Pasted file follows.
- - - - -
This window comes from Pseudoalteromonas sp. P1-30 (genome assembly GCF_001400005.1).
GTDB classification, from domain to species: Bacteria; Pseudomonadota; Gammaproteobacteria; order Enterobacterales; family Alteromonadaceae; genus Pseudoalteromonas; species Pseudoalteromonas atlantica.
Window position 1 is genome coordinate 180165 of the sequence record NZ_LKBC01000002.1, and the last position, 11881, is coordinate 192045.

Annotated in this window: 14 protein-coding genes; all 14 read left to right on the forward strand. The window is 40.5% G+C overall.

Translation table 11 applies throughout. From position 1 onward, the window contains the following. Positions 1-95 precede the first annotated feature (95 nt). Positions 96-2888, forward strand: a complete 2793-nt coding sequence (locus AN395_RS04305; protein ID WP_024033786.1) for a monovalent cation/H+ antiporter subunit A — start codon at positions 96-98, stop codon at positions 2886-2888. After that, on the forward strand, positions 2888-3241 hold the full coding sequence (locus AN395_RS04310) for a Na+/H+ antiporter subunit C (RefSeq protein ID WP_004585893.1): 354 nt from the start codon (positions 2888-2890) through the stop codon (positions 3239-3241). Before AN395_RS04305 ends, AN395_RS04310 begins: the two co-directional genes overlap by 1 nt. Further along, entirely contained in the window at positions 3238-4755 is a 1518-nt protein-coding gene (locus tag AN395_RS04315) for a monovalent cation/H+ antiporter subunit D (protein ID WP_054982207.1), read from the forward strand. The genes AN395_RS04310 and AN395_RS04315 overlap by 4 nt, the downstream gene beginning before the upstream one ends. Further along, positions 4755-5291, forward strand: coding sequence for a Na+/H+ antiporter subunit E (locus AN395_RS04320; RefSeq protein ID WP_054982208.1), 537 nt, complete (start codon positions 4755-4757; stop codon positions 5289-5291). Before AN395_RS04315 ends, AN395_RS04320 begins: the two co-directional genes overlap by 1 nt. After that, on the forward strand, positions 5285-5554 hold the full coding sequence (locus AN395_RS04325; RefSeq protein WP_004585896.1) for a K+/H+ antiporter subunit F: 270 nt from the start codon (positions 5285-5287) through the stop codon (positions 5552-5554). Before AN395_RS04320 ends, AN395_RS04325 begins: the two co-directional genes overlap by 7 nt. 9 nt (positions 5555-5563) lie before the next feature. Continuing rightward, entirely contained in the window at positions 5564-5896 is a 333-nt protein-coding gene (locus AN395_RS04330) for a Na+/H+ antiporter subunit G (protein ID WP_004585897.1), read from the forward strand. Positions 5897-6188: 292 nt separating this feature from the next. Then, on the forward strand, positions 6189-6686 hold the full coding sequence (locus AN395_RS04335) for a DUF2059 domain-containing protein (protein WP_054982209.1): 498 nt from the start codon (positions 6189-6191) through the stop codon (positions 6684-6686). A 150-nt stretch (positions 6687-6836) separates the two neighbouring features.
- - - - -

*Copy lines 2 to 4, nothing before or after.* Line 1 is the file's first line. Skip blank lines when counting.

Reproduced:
GTDB classification, from domain to species: Bacteria; Pseudomonadota; Gammaproteobacteria; order Enterobacterales; family Alteromonadaceae; genus Pseudoalteromonas; species Pseudoalteromonas atlantica.
Window position 1 is genome coordinate 180165 of the sequence record NZ_LKBC01000002.1, and the last position, 11881, is coordinate 192045.

Annotated in this window: 14 protein-coding genes; all 14 read left to right on the forward strand. The window is 40.5% G+C overall.